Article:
Wildcrafting

Guardian of the Cinnabar Chanterelles

It’s nearly dusk and I am bushwhacking up a steep hillside of mixed conifers, punctuated by ancient oaks. The oaks that stabilize these craggy slopes are survivors – spared widespread logging not due to conservation but to convenience, the prohibitive price of hauling hardwood out a ravine.

One elder oak invites me to sit down and rest my spine against its sturdy trunk as I gaze down at the sloping forest floor and catch my breath. Sometimes the hunter sees more by slowing down. A sliver of sunlight catches the rich, rosy hue of a collection of brightly colored mushrooms, so I leave my pack by the oak and stumble downhill to investigate.

Soon I have harvested a handful of fragrant cinnabar red chanterelles, more elusive and exotic than their celebrated golden relatives. Cinnabars tend to be small and can be good hiders despite their brilliant red coloring, and I wonder if I am just scraping the surface of a bigger flush. In the dimming daylight I carefully massage the duff, pulling back a clump of decaying pine needles and oak leaves to find several new cinnabars stretching up from the ground. More and more cinnabars begin popping into view – most too young to harvest – but my hunter instincts keep me surveying the scope of the patch and planning a return later in the week.

Crawling around under a darkening sky, well aware that it’s time to head back uphill to reclaim the pack I’d left by the oak, I notice an odd buzzing sound. I look at the soil, just inches from my face, and see a few massive earthworms wriggling around nervously. I wonder if the wriggling of these behemoths is creating the buzzing sound, but I’ve never known earthworms to be very vociferous creatures.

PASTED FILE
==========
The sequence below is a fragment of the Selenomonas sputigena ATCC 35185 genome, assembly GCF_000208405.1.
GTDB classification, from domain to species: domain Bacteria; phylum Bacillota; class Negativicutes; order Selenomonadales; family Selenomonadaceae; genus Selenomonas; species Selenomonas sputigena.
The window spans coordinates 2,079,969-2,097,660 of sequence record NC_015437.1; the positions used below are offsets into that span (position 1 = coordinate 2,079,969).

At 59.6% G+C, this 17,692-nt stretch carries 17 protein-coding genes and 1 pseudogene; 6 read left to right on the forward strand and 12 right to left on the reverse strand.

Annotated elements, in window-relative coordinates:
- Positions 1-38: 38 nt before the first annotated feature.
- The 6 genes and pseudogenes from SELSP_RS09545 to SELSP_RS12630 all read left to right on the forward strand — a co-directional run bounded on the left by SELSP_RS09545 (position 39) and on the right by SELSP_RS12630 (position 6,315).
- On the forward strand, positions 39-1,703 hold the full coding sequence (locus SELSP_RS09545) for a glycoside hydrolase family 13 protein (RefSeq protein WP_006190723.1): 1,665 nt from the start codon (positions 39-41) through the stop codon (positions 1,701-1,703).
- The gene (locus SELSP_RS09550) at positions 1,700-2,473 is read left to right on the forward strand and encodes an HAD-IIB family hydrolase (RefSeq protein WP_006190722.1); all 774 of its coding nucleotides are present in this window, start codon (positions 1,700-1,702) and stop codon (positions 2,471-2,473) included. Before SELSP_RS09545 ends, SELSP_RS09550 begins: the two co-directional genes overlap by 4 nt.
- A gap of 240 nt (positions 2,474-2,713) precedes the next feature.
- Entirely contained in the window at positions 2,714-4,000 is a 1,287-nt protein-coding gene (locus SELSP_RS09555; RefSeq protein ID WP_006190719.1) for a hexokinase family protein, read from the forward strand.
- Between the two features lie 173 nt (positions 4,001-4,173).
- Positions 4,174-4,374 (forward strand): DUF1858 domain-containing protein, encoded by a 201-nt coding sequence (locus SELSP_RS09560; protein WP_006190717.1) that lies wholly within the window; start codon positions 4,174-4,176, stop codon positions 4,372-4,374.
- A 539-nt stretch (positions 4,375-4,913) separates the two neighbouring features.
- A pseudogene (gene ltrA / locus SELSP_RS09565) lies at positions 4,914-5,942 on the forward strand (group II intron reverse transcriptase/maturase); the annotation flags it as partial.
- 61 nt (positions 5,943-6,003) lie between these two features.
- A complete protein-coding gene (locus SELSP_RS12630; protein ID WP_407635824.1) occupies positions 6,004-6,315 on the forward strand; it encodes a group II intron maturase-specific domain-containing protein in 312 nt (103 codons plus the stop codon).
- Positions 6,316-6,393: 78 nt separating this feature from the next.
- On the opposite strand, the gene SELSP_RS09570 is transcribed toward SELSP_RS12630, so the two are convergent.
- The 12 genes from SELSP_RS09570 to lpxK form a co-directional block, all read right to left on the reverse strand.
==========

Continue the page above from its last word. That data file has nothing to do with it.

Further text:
I clumsily uproot a small cinnabar I did not intend to harvest, and as I lament my overzealous twilight hunting I hear the buzzing noise escalate.I look down and notice it is originating from my hand. A bee! I feel a sharp pain as the stinger sinks into the pad of my forefinger and, recalling the time my father was swarmed after sitting on a rotting log, I take off sprinting. I could hear more buzzing and envisioned a fiery swarm on my tail, and I bolted back up to my backpack and out of the woods, now dark. When I ran out of breath and looked back, I found not one bee had followed me. And why would they have? The bees were quite content to return to their duties protecting the cinnabar patch.

Wintergreen: The Hardy Wild Breath Mint

Wintergreen berries (Gaultheria procumbens) are my favorite January breath mint and trailside snack. One of the few fruits that is actually at its sweetest and freshest on a cold winter or early spring day, frozen wintergreen berries offer the texture of sorbet and a classic wintergreen flavor.

The rosy red berries of this native species persistently cling to the plant and, like wild fox grapes, truly come into their own after the first frost. Prolonged, hard frost only invigorates the wintergreen flavor, reducing lingering bitterness and bringing out the cool, creamy texture of the red berry’s flesh. The fruit is at its finest freshly picked and eaten raw, but its flavor can be strong and only one or two berries is plenty to cleanse the palette. This is not a fruit that should be eaten by the handful; think of it as an garnish or palate cleanser.